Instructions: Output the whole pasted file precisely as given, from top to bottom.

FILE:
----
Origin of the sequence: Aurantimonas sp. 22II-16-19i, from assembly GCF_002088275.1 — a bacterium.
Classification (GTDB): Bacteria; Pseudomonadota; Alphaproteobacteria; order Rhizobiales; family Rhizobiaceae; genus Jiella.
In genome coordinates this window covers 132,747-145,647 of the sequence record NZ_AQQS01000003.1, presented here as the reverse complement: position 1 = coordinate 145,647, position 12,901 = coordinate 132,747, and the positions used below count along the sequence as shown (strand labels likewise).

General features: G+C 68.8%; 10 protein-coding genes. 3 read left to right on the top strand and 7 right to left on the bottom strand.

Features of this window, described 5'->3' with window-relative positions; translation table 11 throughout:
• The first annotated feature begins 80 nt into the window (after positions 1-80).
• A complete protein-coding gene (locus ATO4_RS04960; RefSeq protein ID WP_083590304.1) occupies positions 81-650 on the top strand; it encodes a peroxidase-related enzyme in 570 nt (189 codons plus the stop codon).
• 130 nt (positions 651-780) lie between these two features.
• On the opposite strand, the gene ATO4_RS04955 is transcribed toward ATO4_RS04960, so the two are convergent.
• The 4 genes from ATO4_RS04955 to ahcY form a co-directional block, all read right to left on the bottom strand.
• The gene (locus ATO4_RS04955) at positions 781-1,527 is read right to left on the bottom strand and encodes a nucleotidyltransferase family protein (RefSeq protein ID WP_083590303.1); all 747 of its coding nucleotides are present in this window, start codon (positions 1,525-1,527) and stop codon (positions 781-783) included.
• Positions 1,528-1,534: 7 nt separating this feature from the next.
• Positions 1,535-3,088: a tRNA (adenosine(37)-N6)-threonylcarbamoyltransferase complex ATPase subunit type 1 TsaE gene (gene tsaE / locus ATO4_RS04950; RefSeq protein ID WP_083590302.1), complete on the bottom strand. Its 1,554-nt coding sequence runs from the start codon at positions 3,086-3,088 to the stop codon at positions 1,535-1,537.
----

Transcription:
Origin of the sequence: Aurantimonas sp. 22II-16-19i, from assembly GCF_002088275.1 — a bacterium.
Classification (GTDB): Bacteria; Pseudomonadota; Alphaproteobacteria; order Rhizobiales; family Rhizobiaceae; genus Jiella.
In genome coordinates this window covers 132,747-145,647 of the sequence record NZ_AQQS01000003.1, presented here as the reverse complement: position 1 = coordinate 145,647, position 12,901 = coordinate 132,747, and the positions used below count along the sequence as shown (strand labels likewise).

General features: G+C 68.8%; 10 protein-coding genes. 3 read left to right on the top strand and 7 right to left on the bottom strand.

Features of this window, described 5'->3' with window-relative positions; translation table 11 throughout:
• The first annotated feature begins 80 nt into the window (after positions 1-80).
• A complete protein-coding gene (locus ATO4_RS04960; RefSeq protein ID WP_083590304.1) occupies positions 81-650 on the top strand; it encodes a peroxidase-related enzyme in 570 nt (189 codons plus the stop codon).
• 130 nt (positions 651-780) lie between these two features.
• On the opposite strand, the gene ATO4_RS04955 is transcribed toward ATO4_RS04960, so the two are convergent.
• The 4 genes from ATO4_RS04955 to ahcY form a co-directional block, all read right to left on the bottom strand.
• The gene (locus ATO4_RS04955) at positions 781-1,527 is read right to left on the bottom strand and encodes a nucleotidyltransferase family protein (RefSeq protein ID WP_083590303.1); all 747 of its coding nucleotides are present in this window, start codon (positions 1,525-1,527) and stop codon (positions 781-783) included.
• Positions 1,528-1,534: 7 nt separating this feature from the next.
• Positions 1,535-3,088: a tRNA (adenosine(37)-N6)-threonylcarbamoyltransferase complex ATPase subunit type 1 TsaE gene (gene tsaE / locus ATO4_RS04950; RefSeq protein ID WP_083590302.1), complete on the bottom strand. Its 1,554-nt coding sequence runs from the start codon at positions 3,086-3,088 to the stop codon at positions 1,535-1,537.